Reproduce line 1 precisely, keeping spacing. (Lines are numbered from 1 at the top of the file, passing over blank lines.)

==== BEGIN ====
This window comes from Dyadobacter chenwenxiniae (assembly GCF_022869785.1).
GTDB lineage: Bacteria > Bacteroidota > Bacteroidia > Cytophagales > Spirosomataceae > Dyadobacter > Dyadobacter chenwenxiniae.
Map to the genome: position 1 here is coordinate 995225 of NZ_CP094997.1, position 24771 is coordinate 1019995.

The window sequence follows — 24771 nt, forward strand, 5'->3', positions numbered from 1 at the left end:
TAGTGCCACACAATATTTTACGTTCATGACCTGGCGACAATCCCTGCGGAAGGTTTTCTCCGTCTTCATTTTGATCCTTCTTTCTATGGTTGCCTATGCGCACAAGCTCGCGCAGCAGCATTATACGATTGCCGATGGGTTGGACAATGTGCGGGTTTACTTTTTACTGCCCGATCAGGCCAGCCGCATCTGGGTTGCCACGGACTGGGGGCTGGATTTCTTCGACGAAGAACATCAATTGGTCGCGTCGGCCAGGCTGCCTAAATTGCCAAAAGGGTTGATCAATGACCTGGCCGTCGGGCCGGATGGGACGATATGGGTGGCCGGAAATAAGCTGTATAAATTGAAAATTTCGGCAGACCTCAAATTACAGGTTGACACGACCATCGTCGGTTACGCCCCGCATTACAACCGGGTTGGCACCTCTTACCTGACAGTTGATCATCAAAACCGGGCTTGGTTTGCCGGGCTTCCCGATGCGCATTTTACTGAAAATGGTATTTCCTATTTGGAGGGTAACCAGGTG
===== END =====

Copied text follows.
This window comes from Dyadobacter chenwenxiniae (assembly GCF_022869785.1).